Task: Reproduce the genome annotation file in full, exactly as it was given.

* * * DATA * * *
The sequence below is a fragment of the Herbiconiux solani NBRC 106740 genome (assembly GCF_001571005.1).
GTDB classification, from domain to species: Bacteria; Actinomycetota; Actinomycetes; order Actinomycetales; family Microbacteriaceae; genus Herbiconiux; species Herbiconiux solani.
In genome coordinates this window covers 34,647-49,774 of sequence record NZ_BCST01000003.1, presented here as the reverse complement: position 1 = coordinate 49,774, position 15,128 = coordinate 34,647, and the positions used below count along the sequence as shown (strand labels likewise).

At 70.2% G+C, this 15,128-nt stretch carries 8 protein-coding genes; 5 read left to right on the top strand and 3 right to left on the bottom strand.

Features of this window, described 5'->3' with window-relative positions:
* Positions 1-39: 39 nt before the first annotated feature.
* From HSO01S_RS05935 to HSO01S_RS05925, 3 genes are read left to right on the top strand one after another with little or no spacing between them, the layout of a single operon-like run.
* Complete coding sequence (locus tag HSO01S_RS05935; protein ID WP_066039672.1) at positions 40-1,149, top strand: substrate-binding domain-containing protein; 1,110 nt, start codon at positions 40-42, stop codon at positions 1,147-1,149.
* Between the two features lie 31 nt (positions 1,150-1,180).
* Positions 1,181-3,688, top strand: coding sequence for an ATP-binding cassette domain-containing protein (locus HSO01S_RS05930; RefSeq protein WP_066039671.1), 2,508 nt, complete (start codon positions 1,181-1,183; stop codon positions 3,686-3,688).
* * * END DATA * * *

The sequence below is a fragment of the Herbiconiux solani NBRC 106740 genome (assembly GCF_001571005.1).
GTDB classification, from domain to species: Bacteria; Actinomycetota; Actinomycetes; order Actinomycetales; family Microbacteriaceae; genus Herbiconiux; species Herbiconiux solani.
In genome coordinates this window covers 34,647-49,774 of sequence record NZ_BCST01000003.1, presented here as the reverse complement: position 1 = coordinate 49,774, position 15,128 = coordinate 34,647, and the positions used below count along the sequence as shown (strand labels likewise).

At 70.2% G+C, this 15,128-nt stretch carries 8 protein-coding genes; 5 read left to right on the top strand and 3 right to left on the bottom strand.

Features of this window, described 5'->3' with window-relative positions:
* Positions 1-39: 39 nt before the first annotated feature.
* From HSO01S_RS05935 to HSO01S_RS05925, 3 genes are read left to right on the top strand one after another with little or no spacing between them, the layout of a single operon-like run.
* Complete coding sequence (locus tag HSO01S_RS05935; protein ID WP_066039672.1) at positions 40-1,149, top strand: substrate-binding domain-containing protein; 1,110 nt, start codon at positions 40-42, stop codon at positions 1,147-1,149.
* Between the two features lie 31 nt (positions 1,150-1,180).
* Positions 1,181-3,688, top strand: coding sequence for an ATP-binding cassette domain-containing protein (locus HSO01S_RS05930; RefSeq protein WP_066039671.1), 2,508 nt, complete (start codon positions 1,181-1,183; stop codon positions 3,686-3,688).